Seeing Threat, Boehner Tries Tougher Tack
“I didn’t put my neck on the line and go toe to toe with Obama to not have an army behind me,” Mr. Boehner declared at a private party meeting, according to some House members. He demanded the fealty of conservatives who were threatening to sink his budget proposal and deny him the chance to confront the Senate with a take-it-or-leave offer on a debt ceiling increase.
Mr. Boehner really had no choice but to go all out. A defeat of that plan — which seemed likely Tuesday night before its prospects improved Wednesday — would have been a disastrous repudiation, in effect a stinging vote of no confidence in him.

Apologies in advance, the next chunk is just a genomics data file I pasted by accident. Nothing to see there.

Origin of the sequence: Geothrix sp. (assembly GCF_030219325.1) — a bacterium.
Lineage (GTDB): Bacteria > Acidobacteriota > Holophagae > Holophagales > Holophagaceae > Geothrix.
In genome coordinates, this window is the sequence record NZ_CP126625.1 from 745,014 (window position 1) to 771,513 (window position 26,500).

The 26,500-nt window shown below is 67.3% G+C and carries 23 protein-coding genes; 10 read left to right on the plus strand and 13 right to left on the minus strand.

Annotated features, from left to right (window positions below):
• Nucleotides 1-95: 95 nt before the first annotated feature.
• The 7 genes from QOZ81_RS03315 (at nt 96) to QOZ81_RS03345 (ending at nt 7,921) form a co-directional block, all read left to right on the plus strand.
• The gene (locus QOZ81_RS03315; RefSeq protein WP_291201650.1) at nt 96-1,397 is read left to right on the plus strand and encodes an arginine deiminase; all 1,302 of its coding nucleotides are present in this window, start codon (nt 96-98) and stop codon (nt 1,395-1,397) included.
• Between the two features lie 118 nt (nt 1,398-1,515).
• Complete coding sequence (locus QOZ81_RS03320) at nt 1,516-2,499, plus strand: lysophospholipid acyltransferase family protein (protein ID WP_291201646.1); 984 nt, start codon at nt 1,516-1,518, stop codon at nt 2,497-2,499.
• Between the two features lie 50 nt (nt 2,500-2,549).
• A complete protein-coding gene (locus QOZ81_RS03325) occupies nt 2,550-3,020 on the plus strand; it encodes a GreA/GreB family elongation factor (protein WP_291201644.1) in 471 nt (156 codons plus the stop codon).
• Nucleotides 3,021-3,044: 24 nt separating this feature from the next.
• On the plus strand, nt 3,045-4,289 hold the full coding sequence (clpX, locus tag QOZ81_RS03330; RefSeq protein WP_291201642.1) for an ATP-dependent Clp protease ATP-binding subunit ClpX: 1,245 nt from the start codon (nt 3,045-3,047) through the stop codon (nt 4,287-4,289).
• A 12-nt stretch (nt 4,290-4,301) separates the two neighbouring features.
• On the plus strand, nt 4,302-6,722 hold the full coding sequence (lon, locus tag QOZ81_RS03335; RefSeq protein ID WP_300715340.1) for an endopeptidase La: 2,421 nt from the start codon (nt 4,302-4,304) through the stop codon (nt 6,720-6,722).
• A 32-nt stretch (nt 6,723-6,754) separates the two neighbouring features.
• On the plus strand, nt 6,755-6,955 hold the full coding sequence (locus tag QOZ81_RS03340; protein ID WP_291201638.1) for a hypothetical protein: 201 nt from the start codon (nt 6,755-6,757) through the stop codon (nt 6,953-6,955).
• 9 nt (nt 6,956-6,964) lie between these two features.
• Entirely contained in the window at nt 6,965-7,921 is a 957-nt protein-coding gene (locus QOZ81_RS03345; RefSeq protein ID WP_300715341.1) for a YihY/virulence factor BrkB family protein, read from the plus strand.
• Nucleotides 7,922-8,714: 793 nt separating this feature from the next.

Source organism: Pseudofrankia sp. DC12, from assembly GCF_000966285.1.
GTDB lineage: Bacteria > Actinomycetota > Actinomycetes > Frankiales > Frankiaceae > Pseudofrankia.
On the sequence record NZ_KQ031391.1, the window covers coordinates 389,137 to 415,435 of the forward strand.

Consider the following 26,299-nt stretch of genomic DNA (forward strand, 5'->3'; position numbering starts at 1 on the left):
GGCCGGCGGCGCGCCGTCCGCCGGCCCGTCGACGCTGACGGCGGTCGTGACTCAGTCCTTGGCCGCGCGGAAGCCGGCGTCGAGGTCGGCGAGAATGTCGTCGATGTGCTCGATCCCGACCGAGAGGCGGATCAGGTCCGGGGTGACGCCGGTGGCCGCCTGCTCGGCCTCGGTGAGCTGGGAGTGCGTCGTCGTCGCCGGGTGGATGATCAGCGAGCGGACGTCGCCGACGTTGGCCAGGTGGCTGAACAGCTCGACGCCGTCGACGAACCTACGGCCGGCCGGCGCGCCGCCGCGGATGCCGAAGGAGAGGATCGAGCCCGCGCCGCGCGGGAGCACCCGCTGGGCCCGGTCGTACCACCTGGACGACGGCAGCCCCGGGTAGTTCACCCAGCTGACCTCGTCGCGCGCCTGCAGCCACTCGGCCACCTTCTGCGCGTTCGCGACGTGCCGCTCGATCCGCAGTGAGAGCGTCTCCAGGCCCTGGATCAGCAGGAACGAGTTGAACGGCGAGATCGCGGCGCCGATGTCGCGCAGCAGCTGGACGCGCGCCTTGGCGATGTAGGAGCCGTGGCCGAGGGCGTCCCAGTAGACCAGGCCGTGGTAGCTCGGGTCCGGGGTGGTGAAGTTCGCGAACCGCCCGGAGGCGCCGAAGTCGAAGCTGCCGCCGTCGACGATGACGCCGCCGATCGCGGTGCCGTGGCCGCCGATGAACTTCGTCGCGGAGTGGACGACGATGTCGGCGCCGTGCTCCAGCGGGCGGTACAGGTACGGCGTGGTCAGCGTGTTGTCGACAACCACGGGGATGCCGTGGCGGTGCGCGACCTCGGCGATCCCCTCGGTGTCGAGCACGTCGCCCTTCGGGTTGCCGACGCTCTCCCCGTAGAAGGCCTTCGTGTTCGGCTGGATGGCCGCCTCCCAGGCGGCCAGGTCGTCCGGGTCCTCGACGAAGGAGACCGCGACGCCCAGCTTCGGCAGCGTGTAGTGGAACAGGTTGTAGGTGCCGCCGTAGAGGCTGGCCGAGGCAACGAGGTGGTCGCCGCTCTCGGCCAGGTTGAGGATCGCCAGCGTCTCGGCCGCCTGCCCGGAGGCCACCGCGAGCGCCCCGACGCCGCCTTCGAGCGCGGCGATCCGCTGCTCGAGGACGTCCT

Since taking over what some people now describe as the worst job in Washington, Mr. Boehner has found himself caught between two imperatives: to lead his majority, bolstered by Tea Party newcomers, in its crusade to cut spending and the size of government, while serving as responsible partner in governing with a Democratic White House and Senate.